Adequate risk management is essential in any business, but it is especially important in high-risk industries such as manufacturing and construction where workers are at risk of serious injury or death.
A zero harm risk management process can help to minimise the chances of an accident or injury from happening and ensure that the appropriate safety measures are in place if an incident does occur.
In this article, we will look at what a zero harm risk management process involves. How to put one in place and how it can have a positive effect on the number of incidents and injuries occurring in your workplace.
What is the zero harm policy?
The zero harm policy is an initiative undertaken by the Australian Government to reduce the number of fatalities and injuries caused by workplace incidents.
The policy aims to ensure that, “there will be no serious or fatal injuries in workplaces across Australia”. This means that there should be no permanent disabilities, workplace deaths, serious illnesses or diseases resulting from work-related issues.
Although it’s impossible to avoid all accidents entirely, companies are responsible for implementing steps to prevent risk in the workplace.
What does a zero harm management system encompass?
Implementing a zero harm management system can be a complex process but is necessary for most companies.
Risk management ensures that the company has control over tasks and operations to avoid any harm or damage. Being proactive, rather than reactive, is vital.
A zero harm risk management process will ensure that the business takes every possible step to prevent accidents from occurring and ensure that there is no negative impact on your business’s reputation.
By following this type of risk management strategy, you can help protect your employees, as well as reduce costs by preventing any major incidents at work.
How to implement a zero harm risk management process
A zero harm risk management process is a strategic approach to eliminating all risks that could cause harm in the workplace. Having an effective process helps all onsite personnel work together to minimise accidents and injuries on the job.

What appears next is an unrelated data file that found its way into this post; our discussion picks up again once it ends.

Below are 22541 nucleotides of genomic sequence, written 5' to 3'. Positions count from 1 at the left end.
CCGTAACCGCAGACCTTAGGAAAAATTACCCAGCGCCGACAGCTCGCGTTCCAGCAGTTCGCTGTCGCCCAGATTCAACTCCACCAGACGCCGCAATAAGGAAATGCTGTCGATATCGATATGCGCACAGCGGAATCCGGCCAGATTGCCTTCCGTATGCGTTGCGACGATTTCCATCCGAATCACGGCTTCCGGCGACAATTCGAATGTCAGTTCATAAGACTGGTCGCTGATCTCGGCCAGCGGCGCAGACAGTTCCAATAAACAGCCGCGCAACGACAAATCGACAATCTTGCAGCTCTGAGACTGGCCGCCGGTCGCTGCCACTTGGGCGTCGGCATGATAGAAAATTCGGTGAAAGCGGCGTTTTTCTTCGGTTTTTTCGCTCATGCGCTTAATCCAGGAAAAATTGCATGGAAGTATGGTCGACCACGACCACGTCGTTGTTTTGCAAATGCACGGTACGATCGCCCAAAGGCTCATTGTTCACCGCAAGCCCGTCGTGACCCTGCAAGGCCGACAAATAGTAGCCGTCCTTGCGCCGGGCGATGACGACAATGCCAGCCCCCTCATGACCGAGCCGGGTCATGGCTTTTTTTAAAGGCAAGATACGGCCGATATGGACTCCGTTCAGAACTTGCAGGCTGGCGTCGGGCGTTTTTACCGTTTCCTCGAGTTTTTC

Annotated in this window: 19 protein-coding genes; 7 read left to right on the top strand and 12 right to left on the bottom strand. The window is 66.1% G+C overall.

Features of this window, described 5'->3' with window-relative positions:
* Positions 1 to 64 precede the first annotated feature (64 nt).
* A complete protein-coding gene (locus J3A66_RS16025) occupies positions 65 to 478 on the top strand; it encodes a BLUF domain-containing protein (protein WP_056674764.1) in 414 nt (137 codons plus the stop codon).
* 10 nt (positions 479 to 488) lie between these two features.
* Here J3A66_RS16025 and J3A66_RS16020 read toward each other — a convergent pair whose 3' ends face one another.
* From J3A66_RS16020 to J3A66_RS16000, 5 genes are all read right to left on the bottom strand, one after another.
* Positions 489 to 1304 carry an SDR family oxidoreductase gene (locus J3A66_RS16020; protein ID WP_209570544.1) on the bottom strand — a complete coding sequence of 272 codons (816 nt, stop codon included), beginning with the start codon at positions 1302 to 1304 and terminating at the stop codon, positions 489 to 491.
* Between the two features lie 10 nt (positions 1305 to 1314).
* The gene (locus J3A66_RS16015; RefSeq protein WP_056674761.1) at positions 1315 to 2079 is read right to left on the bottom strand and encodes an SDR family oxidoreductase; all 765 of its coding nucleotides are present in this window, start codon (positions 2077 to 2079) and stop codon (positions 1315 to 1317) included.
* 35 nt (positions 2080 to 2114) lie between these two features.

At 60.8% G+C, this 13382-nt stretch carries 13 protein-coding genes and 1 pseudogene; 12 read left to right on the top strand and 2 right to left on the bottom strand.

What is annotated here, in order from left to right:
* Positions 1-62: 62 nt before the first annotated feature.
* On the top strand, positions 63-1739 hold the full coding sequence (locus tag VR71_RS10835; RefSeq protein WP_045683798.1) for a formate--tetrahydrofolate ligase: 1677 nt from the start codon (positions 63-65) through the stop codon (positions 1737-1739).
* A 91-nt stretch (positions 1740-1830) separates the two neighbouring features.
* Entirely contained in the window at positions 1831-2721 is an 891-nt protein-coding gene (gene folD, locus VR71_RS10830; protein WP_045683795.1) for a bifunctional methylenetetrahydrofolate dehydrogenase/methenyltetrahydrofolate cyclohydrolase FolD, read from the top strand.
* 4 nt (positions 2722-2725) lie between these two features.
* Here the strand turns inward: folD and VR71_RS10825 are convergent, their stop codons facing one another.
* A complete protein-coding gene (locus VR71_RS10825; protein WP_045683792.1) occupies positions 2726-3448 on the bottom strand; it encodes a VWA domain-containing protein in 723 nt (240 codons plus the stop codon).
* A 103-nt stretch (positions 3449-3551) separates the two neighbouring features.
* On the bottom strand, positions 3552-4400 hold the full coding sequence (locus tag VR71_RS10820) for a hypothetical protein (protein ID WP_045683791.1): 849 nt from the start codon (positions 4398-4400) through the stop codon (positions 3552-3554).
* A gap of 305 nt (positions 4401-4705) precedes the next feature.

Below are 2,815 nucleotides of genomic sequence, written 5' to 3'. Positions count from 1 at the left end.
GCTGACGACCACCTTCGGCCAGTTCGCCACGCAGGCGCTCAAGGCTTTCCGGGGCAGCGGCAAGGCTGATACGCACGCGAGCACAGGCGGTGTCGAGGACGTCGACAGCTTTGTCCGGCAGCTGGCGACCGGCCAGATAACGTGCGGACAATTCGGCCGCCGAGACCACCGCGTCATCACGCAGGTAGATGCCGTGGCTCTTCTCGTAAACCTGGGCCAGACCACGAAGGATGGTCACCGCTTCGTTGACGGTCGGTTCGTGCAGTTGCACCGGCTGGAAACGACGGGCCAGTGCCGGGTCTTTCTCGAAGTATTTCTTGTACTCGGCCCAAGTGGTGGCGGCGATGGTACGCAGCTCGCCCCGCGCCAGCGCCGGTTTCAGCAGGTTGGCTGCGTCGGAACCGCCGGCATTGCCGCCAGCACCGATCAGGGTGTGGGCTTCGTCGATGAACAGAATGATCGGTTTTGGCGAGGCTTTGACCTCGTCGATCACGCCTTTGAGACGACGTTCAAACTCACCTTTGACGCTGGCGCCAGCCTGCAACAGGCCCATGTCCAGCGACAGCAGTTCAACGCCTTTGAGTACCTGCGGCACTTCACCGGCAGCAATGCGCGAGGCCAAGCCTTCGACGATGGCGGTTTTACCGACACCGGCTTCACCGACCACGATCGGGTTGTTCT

A reliable process would include:
- Practical and well-researched processes and policies – it’s crucial that these are based on risk-based assessments, which can be easily rolled out using a risk management system such as Rapid Risk, as it offers one central location to report, store and follow up on all your company’s risks
- Safety-first leadership – strong leadership with a culture of promoting zero harm
- Personnel management – to ensure a culture of zero harm, it is important that all team members are comfortable in promoting a zero harm culture and that everyone understands the safety policies your company is promoting; this is most effective when started during the induction process, and regularly reassessed
- A strong reporting process – the establishment of a safety culture in which all employees speak up to prevent harm, including a mechanism for reporting such as Rapid Incident Reporting which allows for simple and compliant incident reporting for all staff, contractors and site visitors into one operation
- Data interpretation – while solid reporting is a vital part of the risk management strategy, quality data can be used to interpret information effectively and lead to improved safety measures in the future.
Is it possible to achieve zero harm?
Some experts believe that zero harm is simply impossible and worry the approach promotes unrealistic targets. But there is no doubt that organisations that move towards adopting a zero harm approach, enjoy reduced incidents.
What is the key to success? Firstly, the approach must have real-life meaning to your team – because if your staff or contractors do not understand, believe, or know how to action what you are saying about safety in your workplace, your safety management systems will become meaningless.
Another consideration to remember with the Zero Harm Workplace policy is that there must be the same adoption and policy across the business – including all departments, contractors, stakeholders, and customers. So just because an employee or visitor can roam freely or undertake certain tasks without risk in one area, other areas might pose different risk levels, and this is where the risk of becoming injured or affected increases.
And even though Australia’s work safety system is one of many effective examples around the world, there are still many more ways that we can improve our approach to achieving safe workplaces for all.
Reducing risk in your workplace is about creating a culture where employees feel empowered to make decisions that increase safety. It’s also about making it clear what behaviours are expected and which ones will not be tolerated. Our software helps you create this type of environment by providing tools like Rapid Risk, Rapid Induct, and Rapid Incident Reporting.
We invite you to request a demo today so we can show you how Rapid’s software can help your business achieve zero harm.